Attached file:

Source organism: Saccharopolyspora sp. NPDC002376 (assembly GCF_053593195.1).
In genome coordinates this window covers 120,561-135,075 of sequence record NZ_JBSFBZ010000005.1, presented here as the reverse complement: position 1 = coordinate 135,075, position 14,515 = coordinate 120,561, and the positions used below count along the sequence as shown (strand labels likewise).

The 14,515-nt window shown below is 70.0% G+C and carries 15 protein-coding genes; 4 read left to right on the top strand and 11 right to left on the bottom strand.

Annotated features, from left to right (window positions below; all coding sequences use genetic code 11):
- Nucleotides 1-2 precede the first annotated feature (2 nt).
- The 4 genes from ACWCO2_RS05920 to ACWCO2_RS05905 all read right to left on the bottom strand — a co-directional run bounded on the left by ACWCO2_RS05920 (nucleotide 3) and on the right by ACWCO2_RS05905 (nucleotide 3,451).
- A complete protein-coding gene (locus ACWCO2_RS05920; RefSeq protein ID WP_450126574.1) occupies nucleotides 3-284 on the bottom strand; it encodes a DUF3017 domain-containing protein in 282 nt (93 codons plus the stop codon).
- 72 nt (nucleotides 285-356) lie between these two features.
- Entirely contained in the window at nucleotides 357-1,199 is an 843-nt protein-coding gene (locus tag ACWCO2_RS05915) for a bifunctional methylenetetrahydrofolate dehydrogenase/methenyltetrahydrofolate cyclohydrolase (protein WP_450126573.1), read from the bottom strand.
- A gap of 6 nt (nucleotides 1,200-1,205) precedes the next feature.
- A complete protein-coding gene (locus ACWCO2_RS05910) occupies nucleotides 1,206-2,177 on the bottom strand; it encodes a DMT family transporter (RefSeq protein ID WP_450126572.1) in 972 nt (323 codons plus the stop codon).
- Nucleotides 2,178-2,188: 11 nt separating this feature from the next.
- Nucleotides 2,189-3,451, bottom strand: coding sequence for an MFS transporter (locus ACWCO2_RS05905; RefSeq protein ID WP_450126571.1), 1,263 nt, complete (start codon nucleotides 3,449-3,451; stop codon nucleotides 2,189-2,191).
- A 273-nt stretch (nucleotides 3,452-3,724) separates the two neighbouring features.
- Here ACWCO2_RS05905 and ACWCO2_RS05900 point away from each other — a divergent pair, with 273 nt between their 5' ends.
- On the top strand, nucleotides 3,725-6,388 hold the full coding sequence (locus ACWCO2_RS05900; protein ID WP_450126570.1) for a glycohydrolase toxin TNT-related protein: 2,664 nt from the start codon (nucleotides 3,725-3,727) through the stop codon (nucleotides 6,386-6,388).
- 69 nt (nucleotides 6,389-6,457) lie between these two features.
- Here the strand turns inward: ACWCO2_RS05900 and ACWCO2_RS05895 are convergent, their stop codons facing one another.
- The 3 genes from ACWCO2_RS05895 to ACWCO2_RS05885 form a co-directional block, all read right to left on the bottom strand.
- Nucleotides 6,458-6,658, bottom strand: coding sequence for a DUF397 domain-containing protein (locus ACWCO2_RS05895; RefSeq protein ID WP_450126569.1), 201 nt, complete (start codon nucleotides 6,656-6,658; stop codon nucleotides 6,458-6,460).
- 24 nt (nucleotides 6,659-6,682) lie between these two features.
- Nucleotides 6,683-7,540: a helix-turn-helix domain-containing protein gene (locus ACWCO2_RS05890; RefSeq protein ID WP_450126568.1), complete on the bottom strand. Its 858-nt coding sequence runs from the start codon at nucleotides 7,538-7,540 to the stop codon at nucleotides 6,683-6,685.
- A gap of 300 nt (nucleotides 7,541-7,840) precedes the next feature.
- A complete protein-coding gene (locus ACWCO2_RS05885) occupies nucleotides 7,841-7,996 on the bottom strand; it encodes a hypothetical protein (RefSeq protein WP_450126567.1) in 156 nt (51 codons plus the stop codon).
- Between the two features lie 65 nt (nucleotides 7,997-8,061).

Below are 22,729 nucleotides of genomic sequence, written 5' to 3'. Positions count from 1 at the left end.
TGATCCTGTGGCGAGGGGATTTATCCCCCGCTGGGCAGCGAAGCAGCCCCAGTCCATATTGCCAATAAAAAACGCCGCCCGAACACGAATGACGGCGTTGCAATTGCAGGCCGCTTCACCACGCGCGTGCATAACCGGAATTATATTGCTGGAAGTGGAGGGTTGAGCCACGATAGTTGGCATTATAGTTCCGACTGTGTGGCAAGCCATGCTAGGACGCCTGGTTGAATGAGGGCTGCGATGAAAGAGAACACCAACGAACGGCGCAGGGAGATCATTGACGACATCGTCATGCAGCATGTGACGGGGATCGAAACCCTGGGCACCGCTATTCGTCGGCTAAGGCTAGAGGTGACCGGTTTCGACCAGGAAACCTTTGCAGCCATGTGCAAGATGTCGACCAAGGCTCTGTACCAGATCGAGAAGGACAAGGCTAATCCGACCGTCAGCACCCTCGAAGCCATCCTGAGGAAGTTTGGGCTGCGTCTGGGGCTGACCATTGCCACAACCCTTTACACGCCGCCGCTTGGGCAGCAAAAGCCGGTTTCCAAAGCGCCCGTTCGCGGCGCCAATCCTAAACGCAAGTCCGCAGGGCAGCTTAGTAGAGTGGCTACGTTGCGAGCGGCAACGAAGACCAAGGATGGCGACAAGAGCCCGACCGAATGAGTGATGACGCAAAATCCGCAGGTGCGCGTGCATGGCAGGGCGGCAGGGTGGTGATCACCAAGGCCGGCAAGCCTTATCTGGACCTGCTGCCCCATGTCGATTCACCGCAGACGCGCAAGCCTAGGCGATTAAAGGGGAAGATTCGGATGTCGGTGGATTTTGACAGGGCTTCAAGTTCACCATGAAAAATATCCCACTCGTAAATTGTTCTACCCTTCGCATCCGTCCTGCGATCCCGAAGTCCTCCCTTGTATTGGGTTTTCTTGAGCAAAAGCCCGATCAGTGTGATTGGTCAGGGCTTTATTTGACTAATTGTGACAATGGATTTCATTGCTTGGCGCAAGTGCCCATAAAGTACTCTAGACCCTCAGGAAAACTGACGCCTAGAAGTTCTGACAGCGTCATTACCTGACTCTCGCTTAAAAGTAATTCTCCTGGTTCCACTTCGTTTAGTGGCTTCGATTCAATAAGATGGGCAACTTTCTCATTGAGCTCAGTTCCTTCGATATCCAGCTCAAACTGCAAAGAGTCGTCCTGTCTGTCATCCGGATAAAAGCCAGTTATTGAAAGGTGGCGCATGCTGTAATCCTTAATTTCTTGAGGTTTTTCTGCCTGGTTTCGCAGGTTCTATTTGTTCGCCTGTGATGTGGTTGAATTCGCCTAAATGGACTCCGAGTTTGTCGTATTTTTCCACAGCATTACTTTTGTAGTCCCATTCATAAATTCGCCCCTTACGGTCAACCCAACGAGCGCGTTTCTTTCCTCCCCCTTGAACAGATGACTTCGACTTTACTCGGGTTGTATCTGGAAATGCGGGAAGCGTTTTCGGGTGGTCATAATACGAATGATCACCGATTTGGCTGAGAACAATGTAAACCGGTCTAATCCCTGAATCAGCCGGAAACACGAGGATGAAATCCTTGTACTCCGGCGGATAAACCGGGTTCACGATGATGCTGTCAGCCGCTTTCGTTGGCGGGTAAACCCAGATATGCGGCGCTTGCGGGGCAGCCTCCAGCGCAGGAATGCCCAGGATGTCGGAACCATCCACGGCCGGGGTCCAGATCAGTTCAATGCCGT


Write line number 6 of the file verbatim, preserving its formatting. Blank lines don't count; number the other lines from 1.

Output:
- The 4 genes from ACWCO2_RS05920 to ACWCO2_RS05905 all read right to left on the bottom strand — a co-directional run bounded on the left by ACWCO2_RS05920 (nucleotide 3) and on the right by ACWCO2_RS05905 (nucleotide 3,451).